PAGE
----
Here’s when NASA hopes to launch Artemis I moon mission


NASA is targeting Nov. 14 for its next attempt to launch Artemis I, the space agency said Wednesday, after technical difficulties and bad weather forced it to delay the first uncrewed test flight of a capsule to carry humans back to the moon.

The Space Launch System rocket, which will carry the Orion spacecraft, is scheduled for blast off during a 69-minute window that opens at 12:07 a.m. EST on Wednesday, Nov. 14, NASA said on its website. The agency plans to roll the rocket to the launch pad as early as Nov. 4.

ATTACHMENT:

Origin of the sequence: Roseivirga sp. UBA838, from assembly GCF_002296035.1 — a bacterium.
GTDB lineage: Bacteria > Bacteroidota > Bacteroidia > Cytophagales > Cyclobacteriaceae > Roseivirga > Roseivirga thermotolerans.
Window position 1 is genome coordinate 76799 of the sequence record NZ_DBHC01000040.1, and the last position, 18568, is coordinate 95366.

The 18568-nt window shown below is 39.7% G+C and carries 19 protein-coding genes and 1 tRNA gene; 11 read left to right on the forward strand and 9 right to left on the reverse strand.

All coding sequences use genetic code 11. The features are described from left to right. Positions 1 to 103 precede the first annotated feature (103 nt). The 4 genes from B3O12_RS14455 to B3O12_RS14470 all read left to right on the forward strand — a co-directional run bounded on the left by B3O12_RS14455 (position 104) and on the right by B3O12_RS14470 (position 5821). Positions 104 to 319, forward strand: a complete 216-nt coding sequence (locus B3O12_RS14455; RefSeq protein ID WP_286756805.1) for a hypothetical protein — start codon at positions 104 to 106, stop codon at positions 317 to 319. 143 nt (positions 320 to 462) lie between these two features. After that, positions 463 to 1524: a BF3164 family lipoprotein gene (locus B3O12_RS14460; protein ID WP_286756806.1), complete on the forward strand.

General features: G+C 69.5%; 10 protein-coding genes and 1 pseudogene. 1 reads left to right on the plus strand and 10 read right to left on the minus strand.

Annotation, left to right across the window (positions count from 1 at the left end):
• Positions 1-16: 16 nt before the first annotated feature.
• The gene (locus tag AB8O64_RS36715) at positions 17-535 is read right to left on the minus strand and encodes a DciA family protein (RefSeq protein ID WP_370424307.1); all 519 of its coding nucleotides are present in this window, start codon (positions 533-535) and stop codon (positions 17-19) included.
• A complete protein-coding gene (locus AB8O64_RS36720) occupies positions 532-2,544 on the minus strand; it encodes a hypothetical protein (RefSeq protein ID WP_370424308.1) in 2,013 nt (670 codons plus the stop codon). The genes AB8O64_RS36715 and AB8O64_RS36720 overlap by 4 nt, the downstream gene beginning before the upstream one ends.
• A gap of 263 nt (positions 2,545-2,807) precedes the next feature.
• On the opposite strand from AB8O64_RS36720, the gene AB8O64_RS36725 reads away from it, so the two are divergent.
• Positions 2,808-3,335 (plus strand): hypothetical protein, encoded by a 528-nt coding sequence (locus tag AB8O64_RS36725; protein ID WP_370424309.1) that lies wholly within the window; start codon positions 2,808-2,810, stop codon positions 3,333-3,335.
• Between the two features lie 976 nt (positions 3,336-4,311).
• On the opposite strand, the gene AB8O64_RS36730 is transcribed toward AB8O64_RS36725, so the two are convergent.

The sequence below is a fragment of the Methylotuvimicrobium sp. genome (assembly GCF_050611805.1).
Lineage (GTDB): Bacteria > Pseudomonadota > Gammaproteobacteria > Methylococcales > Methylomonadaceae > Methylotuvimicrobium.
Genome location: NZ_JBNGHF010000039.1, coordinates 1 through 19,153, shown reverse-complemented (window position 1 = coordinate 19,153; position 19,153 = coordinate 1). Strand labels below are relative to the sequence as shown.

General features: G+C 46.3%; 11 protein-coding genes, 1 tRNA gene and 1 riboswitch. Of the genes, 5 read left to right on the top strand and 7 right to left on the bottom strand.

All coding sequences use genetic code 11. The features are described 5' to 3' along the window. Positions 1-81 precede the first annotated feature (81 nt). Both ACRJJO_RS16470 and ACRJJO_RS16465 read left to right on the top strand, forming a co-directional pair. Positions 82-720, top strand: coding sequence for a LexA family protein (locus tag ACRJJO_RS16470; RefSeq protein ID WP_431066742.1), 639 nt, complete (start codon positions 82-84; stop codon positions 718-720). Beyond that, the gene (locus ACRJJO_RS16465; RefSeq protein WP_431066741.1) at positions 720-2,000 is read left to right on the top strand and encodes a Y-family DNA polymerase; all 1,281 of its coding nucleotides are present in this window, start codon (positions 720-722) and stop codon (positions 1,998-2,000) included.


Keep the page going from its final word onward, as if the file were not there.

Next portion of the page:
A stubborn fuel leak and the arrival of Hurricane Ian forced NASA to delay the launch of the uncrewed test flight over the last five weeks. 

The Artemis I mission signals a major turning point for NASA’s post-Apollo human spaceflight program, after decades of focusing on low-orbit missions with space shuttles and the International Space Station.

Named for the goddess who was Apollo’s twin sister in ancient Greek mythology, Artemis aims to return astronauts to the moon’s surface as early as 2025, though many experts believe that time frame will likely slip.